Francis Chan 1Because I work with Bible College students, I interact with a lot of people who feel called into ministry. Many have been inspired by the ministry—and particularly the powerful preaching—of Francis Chan and similar Christian leaders.

Few admit it, but I have known a few students who want to be the next Francis Chan. They see what God is doing through this man, they have been personally moved by his preaching, and they want God to use them in the same way. So they set out to become preachers.

For these would-be Chans, preaching is equated with what they saw Francis Chan do. So when they feel God calling them to preach, they understand this to mean that they are going to be preaching to many thousands of enthusiastic and responsive people. When they are inspired by Paul’s command to Timothy to preach the word, they picture themselves in front of a sold out conference crowd. When they learn about pastoral ministry in school, they think about praying with convicted listeners after a rousing sermon.

Thank God for Francis Chan. I stand with millions of Christians in that I am a more godly person because of his ministry. But God only made one Francis Chan. He may well be calling you to be a preacher, but he is not calling you to be a Francis Chan.

I think we have imbibed an unbiblical standard for what success in ministry looks like. Our responsibility is to use the gifts that God has given us to represent him in any and every opportunity he places before us. But the results are up to him. Numbers are not a fool-proof indication of a godly ministry.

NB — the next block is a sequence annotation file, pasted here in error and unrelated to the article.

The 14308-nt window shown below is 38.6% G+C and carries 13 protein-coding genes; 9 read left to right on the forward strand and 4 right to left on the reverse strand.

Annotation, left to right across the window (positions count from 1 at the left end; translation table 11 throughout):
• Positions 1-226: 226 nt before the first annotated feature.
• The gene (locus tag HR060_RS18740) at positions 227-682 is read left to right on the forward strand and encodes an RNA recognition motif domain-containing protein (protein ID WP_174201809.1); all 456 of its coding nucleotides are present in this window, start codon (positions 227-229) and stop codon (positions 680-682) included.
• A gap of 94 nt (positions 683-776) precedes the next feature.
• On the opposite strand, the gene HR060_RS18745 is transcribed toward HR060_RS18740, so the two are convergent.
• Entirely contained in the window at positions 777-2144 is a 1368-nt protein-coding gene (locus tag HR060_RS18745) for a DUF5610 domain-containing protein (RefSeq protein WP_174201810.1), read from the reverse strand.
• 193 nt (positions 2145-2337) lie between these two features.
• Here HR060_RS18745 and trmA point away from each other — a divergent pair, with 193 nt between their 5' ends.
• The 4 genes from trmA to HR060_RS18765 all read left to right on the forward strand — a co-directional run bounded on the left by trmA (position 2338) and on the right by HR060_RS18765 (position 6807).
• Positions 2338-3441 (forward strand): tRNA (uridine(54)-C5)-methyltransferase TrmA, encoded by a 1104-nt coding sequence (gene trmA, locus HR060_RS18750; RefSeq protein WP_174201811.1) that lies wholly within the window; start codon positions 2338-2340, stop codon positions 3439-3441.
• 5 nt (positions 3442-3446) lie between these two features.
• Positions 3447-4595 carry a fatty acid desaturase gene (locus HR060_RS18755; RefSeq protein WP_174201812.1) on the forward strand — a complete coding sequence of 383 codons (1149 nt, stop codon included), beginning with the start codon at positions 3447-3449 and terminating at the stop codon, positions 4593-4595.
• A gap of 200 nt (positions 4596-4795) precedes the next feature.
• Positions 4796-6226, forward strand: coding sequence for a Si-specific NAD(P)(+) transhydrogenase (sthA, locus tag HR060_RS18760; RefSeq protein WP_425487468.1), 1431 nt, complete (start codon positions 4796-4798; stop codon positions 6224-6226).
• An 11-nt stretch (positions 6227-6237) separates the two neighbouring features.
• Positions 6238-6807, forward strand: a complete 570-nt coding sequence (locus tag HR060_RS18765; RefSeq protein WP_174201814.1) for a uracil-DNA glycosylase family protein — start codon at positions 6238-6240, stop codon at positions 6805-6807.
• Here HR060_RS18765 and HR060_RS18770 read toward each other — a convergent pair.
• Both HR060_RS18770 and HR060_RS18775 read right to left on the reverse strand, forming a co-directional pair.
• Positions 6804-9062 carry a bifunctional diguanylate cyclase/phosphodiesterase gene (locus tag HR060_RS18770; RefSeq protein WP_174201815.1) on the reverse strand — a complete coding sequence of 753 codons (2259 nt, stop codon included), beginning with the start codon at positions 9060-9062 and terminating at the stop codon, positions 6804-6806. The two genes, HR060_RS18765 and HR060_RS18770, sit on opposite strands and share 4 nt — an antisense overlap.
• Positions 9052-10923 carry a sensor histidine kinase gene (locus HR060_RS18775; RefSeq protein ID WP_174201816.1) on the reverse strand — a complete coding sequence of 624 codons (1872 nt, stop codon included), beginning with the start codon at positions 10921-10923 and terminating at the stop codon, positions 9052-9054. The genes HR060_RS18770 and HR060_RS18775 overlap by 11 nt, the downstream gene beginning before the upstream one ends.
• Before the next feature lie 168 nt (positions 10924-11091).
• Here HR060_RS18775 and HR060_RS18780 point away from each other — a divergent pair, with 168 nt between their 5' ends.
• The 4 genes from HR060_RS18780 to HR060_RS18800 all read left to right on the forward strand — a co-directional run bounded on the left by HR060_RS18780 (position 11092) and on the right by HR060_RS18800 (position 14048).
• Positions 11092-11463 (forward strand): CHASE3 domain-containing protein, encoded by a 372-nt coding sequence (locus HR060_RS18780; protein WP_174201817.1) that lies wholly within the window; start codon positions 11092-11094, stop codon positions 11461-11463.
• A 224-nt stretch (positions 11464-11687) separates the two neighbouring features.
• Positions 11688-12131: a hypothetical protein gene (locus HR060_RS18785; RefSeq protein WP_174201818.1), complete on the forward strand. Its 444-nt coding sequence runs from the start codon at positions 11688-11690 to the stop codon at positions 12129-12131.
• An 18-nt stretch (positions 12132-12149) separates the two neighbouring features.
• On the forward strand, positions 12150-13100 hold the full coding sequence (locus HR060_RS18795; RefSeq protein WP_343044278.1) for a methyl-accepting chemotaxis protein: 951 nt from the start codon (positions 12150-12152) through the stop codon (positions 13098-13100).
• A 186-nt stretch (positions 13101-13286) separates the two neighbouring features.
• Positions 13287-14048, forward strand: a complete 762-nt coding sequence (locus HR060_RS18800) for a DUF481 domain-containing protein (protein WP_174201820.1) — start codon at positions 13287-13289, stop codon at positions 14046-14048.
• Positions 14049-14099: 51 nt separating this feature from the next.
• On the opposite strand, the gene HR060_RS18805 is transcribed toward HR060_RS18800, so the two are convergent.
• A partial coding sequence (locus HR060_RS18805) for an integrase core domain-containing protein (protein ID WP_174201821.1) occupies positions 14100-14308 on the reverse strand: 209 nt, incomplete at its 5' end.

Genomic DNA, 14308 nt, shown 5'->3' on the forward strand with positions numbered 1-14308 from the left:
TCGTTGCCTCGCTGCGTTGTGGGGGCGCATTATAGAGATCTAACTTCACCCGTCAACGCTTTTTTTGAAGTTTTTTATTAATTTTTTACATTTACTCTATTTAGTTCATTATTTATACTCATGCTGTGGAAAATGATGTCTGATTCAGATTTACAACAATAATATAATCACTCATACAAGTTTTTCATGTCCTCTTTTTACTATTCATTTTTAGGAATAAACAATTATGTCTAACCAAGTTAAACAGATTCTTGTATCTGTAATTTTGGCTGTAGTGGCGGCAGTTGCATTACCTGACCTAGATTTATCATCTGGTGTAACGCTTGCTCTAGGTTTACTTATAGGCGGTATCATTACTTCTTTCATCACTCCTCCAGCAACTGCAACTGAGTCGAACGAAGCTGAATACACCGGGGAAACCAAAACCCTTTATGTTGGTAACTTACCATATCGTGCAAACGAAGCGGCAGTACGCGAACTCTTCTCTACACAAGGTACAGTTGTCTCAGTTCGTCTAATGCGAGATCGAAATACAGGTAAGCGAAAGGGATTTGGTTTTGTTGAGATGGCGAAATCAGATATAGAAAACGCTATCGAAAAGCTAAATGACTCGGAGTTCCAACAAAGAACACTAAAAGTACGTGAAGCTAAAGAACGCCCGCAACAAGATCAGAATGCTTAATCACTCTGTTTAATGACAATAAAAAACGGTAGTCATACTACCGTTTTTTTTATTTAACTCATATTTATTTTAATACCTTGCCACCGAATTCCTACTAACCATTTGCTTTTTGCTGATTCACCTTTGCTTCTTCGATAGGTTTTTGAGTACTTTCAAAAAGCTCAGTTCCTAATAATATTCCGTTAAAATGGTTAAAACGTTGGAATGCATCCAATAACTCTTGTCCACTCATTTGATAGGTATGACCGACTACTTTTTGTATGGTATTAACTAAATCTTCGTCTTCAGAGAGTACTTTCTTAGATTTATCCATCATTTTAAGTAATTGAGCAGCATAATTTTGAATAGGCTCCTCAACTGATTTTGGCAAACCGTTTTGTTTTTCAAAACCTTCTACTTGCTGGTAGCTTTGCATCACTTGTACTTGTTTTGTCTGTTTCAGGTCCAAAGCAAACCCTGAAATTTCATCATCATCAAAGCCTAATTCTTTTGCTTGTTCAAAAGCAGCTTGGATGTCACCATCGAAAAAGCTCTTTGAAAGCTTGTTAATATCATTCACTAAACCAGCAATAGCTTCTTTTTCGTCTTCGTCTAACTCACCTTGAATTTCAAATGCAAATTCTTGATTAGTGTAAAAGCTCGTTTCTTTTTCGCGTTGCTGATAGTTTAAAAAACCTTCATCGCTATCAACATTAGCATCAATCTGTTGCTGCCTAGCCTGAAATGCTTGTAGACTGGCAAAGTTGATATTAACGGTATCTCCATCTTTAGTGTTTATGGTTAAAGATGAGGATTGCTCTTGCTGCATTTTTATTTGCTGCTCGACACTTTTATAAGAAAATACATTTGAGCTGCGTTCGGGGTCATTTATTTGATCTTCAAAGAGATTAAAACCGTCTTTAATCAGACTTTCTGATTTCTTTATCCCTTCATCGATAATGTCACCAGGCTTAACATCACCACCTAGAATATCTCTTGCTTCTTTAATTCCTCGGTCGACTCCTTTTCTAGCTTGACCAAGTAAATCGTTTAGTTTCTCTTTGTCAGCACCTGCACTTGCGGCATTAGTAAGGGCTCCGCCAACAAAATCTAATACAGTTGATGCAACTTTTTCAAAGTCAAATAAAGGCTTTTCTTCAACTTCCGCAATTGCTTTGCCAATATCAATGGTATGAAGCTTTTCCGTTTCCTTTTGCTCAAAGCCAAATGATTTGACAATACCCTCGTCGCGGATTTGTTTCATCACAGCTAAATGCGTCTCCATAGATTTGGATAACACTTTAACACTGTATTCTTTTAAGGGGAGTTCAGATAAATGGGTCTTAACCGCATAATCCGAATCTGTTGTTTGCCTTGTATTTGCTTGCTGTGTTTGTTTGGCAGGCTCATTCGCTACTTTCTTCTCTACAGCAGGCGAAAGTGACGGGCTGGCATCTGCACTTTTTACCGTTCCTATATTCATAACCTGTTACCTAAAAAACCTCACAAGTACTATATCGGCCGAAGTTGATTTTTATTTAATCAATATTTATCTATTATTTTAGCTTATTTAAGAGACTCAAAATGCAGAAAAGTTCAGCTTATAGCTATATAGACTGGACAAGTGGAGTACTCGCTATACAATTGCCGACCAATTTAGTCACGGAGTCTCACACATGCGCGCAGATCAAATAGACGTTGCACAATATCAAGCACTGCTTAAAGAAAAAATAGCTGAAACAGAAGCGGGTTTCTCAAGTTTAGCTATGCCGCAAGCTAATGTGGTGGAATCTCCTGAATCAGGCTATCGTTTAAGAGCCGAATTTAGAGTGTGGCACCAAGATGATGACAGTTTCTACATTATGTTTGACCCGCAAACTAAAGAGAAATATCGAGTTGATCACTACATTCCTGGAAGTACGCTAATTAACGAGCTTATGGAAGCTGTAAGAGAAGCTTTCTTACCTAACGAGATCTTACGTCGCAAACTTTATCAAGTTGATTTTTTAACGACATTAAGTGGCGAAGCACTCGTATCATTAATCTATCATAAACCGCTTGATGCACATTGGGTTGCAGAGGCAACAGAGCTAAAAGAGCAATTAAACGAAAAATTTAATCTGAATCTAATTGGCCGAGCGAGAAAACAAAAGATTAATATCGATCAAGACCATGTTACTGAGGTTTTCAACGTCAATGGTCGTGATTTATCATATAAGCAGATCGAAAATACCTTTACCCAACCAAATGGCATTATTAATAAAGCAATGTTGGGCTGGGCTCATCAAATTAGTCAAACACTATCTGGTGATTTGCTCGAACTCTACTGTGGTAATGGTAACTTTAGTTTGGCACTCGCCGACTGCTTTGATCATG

Did you know that Jeremiah faithfully fulfilled the ministry that God set before him, yet he didn’t see a single convert? Does this make him a bad minister? By God’s standards, no, but he probably wouldn’t last long as the senior pastor in any of our churches.

Or consider Jonah. He ran away from God, then preached a single sermon (the Bible records this as an eight word sermon) and saw an entire pagan city dramatically convert on the spot. Does that make him a good minister? By God’s standards, no, but he would probably launch a popular model for church growth in the U.S.

Faithfulness has always been our responsibility. Results have always been God’s.

Francis Chan 2When I run into students that hint at wanting to preach like Francis Chan, I remind them that they if God is calling them to preach, then they need to preach as faithfully and powerfully as they can, but they need to be okay with God setting the size of the congregation.

And this leads to a great question for each of us to ask ourselves on a regular basis. If it so happens to be the will of God, would you be satisfied with faithfully serving God and impacting only a few individuals? If not, you should examine your motives for serving the Lord. If so, you may well find that God brings more people into your sphere of influence.



  1. Mark, Amen. And thank you for sharing that heart. I just had a conversation in my office an hour ago talking about legacy. It’s hard to be honest with this sometimes, but which call is louder, faithfulness or fame? Toward which corner does my study, prayer, discipleship, daydreaming run? If I faithfully seek to impact one person over whatever God-annointed time, that one person will be taught to do likewise, and every family tree has a legacy, or story.

  2. Great article. It’s really difficult sometimes not to get discouraged especially when we compare ourselves to a Chan, Driscoll. or some other great preacher. So good to be reminded of the important truth that what God really desires is faithfulness on our behalf wherever and whatever ministry He has called us to.